Table of contents(18 chapters)
The introduction to Volume 17 of Research in the Sociology of Work: Workplace Temporalities, reviews prior literature and issues in the studies of time at work. It provides a brief summary of the chapters in this volume and addresses some of the major themes, particularly those with which sociologists might be unfamiliar, since this volume is, quite deliberately, interdisciplinary. The chapters in this volume demonstrate the complexities of workplace temporalities in the new economy and suggest that incorporating inquiry about time will inform understanding not only of the contemporary workplace, but also of social life more broadly.
Chronemics at Work: Using Socio-Historical Accounts to Illuminate Contemporary Workplace Temporality
The centrality of time to the quality and experience of our lives has led scholars from a variety of disciplines to consider its social origins, including temporal differences among social collectives. Consistent across their accounts is the acknowledgment that time is co-constructed by people via their communicative interactions and formalized through the use of symbols. The goal of this chapter is to build on these extant socio-historical accounts – which explain temporal commodification, construction, and compression in Western, industrialized organizations – to offer a perspective that is grounded in communication and premised on human agency. Specifically, it takes a chronemic approach to interrogating time in the workplace, exploring how time is a symbolic construction emergent through human interaction. It examines McGrath and Kelly's (1986) model of social entrainment as relevant to the interactional bases of time, and utilizes it and structuration theory to consider the mediation and interpenetration of four oft-cited practices in the emergence of a Westernized time orientation: industrial capitalism, the Protestant work ethic, the mechanized clock, and standardized time zones. Surrounded by contemporary workplace discussions on managing the demands of personal–professional times, this analysis employs themes of temporal commodification, construction, and compression to explore the influence of these socio-historical developments in shaping norms about the time and timing of work.
Workplace temporalities are being reshaped under globalization. Some scholars argue that work time is becoming more flexible, de-territorializing, and even disappearing. I provide an alternative picture of what is happening to work time by focusing on the customer service call center industry in India. Through case studies of three firms, and interviews with 80 employees, managers, and officials, I show how this industry involves a “reversal” of work time in which organizations and their employees shift their schedules entirely to the night. Rather than liberation from time, workers experience a hyper-management, rigidification, and re-territorialization of temporalities. This temporal order pervades both the physical and virtual tasks of the job, and has consequences for workers’ health, families, future careers, and the wider community of New Delhi. I argue that this trend is prompted by capital mobility within the information economy, expansion of the service sector, and global inequalities of time, and is reflective of an emerging stratification of employment temporalities across lines of the Global North and South.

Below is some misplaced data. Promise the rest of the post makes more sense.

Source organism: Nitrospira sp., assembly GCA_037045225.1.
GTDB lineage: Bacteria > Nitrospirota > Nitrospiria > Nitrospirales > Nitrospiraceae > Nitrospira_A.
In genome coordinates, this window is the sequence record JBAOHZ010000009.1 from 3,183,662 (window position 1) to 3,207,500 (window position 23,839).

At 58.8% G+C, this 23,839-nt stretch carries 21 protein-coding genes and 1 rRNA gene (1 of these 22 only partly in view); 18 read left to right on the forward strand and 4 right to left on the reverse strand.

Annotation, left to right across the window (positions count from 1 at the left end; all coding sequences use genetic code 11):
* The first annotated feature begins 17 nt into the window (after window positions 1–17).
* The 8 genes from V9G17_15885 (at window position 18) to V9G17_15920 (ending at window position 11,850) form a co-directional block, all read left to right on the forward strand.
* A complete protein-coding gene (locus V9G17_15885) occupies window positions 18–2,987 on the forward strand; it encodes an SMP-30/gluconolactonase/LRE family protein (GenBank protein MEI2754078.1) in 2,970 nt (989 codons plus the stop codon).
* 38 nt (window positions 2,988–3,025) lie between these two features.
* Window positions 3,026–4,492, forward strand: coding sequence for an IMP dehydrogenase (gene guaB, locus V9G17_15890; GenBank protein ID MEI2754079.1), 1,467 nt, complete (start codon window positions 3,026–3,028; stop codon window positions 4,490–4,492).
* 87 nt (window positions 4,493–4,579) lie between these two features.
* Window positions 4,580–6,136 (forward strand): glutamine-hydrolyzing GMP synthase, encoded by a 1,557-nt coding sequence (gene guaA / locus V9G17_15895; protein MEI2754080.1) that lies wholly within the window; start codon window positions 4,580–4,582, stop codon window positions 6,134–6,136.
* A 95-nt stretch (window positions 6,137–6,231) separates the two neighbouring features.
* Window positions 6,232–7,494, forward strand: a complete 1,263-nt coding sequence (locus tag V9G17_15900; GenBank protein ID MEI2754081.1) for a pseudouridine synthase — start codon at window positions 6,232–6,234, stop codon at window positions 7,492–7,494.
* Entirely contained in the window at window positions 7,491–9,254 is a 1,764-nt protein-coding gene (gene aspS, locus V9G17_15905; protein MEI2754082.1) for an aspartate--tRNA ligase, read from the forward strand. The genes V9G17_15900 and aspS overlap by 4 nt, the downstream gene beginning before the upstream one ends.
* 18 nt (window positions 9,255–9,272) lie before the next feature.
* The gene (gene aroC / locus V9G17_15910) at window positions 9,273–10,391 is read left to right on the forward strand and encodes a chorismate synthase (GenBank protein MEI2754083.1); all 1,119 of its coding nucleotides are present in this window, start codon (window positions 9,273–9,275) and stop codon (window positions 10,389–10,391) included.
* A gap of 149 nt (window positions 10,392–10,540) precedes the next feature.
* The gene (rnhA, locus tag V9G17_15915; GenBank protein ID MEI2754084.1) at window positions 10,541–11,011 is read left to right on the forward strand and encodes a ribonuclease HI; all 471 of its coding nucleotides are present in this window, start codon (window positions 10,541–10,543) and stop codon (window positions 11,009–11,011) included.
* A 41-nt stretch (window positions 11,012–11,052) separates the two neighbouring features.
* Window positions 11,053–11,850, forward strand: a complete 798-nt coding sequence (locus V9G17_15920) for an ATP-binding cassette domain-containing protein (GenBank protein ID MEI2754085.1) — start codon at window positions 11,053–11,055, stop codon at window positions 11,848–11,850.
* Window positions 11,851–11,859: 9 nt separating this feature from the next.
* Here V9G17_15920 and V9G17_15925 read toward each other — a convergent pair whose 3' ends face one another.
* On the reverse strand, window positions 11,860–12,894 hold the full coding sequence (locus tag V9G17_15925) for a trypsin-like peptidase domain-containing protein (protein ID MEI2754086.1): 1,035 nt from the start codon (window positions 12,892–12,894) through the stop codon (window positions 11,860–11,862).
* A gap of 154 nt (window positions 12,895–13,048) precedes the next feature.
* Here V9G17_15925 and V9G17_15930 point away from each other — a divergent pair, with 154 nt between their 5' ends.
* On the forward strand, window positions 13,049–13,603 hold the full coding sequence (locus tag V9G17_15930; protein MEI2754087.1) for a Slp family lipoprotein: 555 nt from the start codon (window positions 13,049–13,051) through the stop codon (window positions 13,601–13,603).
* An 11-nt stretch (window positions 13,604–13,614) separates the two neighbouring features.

Previous research suggests that teams pace their change either internally to coincide with the midpoint, deadline, or task phases, or externally by entraining to exogenous pacers. Other research suggests that teams adapt to random environmental shocks. This paper investigates if, how, and when endogenous, exogenous, and random pacers affect the patterns of change in groups. We studied five software development teams during a turbulent two-year period. Our case studies and supporting analyses suggest that teams perform a “dance of entrainment”—simultaneously creating multiple rhythms and choreographing their activities to mesh with different pacers at different times.
This chapter draws from psychological and organizational research to develop a conceptual model of individual temporality in the workplace. We begin by outlining several general cognitive and motivational aspects of human temporal processing, emphasizing its reliance on (a) contextual cues for temporal perception and (b) cognitive reference points for temporal evaluation. We then discuss how an individual's personal life context combines with the organizational context to shape how individuals situate their time at work through: (1) the adoption of socially constructed temporal schemas of the future; (2) the creation of personal work plans and schedules that segment and allocate one's own time looking forward; and (3) the selection of temporal referents associated with realizing specific, valued outcomes and events. Together, these elements shape how individuals perceive and evaluate their time at work and link personal time use to the broader goals of the organization.